Business meetings 2.0: The new places and ways to connect with clients

As businesses diversify their workforces, the places where they conduct business meetings are also evolving—and some of them may surprise you!

When it comes to entertaining clients, sales executives have traditionally leaned on some tried-and-true formulas. But today’s more diverse—and enlightened—workplaces require something other than a round of golf, box seats for that night’s game, or a steak dinner in an oak-paneled dining room. That’s why corporate event planners are increasingly thinking outside the tee box to find innovative ways to connect with new customers and retain existing ones.
What’s more, creative events can pay dividends without busting the bottom line. For instance, instead of an over-priced meal at an uptight restaurant, how about a six-pound Behemoth Burger delivered laneside as you and your clients compete in an epic bowl-off? That’s one experience offered by Bowlero, the worldwide leader in bowling entertainment with more than 300 locations. The company caters to sales executives aiming to deliver an upscale and memorable experience to their clients.
“We transcend the one-off event label and embrace the idea that we’re the go-to for every kind of corporate [function],” says Colie Edison, the company’s chief customer officer. “From client entertainment to team building to holiday parties, there’s nothing quite like the fun you experience when you’re hosting an event with bowling, arcade games, laser tag, and our amazing menus. We provide the perfect setting for socializing, having fun, and making new memories, whether you’re celebrating the holidays with the entire office or planning a monthly team happy hour.”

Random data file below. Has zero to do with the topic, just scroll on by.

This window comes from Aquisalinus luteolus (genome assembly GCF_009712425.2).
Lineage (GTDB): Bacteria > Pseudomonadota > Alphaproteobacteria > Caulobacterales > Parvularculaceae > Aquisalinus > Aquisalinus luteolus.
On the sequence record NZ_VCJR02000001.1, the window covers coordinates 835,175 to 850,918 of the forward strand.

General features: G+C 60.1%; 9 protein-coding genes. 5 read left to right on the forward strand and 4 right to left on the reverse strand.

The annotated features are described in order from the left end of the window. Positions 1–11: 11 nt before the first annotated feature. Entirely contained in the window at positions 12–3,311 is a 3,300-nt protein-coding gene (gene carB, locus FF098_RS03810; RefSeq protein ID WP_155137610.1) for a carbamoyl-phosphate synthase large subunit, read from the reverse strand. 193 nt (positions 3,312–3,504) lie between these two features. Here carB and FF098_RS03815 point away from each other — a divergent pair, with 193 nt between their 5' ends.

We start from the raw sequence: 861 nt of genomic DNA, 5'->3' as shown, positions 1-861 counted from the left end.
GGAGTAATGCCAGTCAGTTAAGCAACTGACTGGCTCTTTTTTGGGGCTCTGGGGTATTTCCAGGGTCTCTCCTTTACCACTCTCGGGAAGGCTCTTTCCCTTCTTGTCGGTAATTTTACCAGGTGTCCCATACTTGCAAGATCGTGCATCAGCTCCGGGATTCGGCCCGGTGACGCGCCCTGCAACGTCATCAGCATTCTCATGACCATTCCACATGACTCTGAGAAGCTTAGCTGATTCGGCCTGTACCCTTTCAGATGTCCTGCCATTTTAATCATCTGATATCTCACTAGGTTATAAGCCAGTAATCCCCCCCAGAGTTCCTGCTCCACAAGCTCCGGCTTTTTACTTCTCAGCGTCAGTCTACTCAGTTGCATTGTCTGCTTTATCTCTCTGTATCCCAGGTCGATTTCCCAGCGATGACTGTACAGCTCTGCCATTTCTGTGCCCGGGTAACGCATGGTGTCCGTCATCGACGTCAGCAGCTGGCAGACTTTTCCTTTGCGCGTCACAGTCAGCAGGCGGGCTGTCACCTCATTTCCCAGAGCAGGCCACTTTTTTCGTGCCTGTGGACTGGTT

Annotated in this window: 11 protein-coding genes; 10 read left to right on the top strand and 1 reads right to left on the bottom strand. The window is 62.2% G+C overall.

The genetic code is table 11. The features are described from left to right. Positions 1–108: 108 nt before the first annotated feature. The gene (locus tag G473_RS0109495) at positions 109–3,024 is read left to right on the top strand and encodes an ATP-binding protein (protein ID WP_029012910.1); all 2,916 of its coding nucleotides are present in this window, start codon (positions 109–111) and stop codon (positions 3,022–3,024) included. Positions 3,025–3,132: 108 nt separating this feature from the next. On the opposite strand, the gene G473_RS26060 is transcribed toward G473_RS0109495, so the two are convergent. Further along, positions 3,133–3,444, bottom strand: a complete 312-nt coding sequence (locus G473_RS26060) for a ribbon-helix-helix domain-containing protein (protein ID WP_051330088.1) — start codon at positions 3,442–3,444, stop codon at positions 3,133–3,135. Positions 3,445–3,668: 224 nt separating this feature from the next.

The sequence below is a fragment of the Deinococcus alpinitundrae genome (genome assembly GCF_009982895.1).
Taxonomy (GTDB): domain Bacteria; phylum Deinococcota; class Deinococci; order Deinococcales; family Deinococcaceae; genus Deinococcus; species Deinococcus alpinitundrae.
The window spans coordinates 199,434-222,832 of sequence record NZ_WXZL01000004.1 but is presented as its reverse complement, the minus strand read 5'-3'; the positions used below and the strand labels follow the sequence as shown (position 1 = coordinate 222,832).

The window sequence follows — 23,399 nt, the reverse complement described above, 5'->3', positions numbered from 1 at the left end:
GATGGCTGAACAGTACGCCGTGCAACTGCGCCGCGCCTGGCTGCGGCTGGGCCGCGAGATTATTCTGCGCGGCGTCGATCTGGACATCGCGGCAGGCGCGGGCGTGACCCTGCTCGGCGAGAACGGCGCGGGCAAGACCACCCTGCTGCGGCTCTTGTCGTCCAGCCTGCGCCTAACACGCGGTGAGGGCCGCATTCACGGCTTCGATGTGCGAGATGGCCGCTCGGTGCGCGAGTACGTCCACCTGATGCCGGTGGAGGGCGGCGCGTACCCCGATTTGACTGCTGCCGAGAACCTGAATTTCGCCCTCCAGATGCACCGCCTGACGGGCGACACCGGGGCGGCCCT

Serena Siu Johnston, a digital advertising sales executive for New York City-based software company Telaria, looks beyond cookie-cutter, one-size-fits-all client events. Instead, she focuses on what the client wants. “It’s about how you can connect on a personal level and make that relationship work,” Johnston says.
Johnston and her colleagues take clients to spas or spin classes. Johnston has also created one-off experiences for her clients, such as organizing an event with an ice-cream truck or getting a group together for an evening of wine and painting. Recently, she took clients to a boutique cosmetic maker to create custom lipsticks. “I do think creative meetings resonate with clients, particularly if they’re memorable or unusual,” Johnston says.
Putting thought and creativity into client meetings helps to focus on them as individuals, not just as clients. And Johnston says that can make the experience stand out in their minds long after the meeting ends. That’s what she was hoping for with the lipstick event she held. “Every time they use that lipstick they are going to think of our meeting,” Johnston says.